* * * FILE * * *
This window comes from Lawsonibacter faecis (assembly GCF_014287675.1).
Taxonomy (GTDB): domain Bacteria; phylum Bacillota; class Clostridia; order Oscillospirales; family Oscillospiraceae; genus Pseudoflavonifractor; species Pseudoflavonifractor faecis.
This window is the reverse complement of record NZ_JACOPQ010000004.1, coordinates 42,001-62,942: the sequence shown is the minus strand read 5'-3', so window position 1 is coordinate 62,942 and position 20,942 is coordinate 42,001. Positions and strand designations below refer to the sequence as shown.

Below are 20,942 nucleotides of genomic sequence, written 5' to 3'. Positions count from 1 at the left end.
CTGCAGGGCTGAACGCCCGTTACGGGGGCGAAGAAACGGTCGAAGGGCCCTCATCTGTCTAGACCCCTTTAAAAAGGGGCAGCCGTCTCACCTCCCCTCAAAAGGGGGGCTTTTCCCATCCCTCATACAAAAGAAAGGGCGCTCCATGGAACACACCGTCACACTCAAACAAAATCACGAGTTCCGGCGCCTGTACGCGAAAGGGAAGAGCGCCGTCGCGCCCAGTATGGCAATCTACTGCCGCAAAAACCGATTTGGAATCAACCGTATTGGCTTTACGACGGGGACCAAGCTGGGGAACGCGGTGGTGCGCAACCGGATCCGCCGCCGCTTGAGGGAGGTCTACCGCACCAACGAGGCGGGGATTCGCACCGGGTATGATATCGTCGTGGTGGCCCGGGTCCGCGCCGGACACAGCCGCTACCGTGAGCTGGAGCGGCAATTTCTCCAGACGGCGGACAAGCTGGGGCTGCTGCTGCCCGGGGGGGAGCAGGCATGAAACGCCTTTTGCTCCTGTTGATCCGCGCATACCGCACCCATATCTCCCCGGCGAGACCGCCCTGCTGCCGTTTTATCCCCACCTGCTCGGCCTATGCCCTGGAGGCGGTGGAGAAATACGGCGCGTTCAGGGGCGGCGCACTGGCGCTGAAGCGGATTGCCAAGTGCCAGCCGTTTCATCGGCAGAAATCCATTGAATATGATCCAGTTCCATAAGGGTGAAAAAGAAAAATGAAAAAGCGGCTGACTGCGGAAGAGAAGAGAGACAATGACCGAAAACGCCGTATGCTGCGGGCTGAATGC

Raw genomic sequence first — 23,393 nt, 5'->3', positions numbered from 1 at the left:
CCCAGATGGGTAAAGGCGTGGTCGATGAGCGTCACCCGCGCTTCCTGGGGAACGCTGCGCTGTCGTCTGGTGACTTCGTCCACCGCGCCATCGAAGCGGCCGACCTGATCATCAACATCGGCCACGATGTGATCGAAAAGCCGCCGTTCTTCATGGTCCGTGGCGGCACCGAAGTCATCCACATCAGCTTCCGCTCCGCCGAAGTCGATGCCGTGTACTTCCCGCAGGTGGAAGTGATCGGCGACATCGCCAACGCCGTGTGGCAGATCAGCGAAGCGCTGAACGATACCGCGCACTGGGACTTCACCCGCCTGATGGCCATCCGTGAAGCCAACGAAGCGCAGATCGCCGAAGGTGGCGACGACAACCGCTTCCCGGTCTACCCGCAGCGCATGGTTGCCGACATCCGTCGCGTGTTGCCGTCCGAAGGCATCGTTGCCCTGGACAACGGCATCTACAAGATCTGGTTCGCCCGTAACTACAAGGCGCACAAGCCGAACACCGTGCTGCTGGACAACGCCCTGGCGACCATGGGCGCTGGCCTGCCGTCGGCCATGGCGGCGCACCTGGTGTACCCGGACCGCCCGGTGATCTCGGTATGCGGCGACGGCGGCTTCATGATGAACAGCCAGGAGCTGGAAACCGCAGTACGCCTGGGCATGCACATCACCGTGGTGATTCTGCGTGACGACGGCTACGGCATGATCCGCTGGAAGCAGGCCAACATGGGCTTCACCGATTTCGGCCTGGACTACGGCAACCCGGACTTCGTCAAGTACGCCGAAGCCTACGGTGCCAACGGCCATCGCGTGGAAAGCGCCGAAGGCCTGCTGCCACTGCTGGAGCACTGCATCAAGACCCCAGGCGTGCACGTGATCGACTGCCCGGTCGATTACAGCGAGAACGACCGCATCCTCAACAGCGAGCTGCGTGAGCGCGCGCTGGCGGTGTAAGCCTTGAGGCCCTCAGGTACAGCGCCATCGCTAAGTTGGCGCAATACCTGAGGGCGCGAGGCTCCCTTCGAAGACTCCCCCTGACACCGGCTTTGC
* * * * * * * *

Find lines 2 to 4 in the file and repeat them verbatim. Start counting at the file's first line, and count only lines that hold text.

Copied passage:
Taxonomy (GTDB): domain Bacteria; phylum Bacillota; class Clostridia; order Oscillospirales; family Oscillospiraceae; genus Pseudoflavonifractor; species Pseudoflavonifractor faecis.
This window is the reverse complement of record NZ_JACOPQ010000004.1, coordinates 42,001-62,942: the sequence shown is the minus strand read 5'-3', so window position 1 is coordinate 62,942 and position 20,942 is coordinate 42,001. Positions and strand designations below refer to the sequence as shown.

Below are 20,942 nucleotides of genomic sequence, written 5' to 3'. Positions count from 1 at the left end.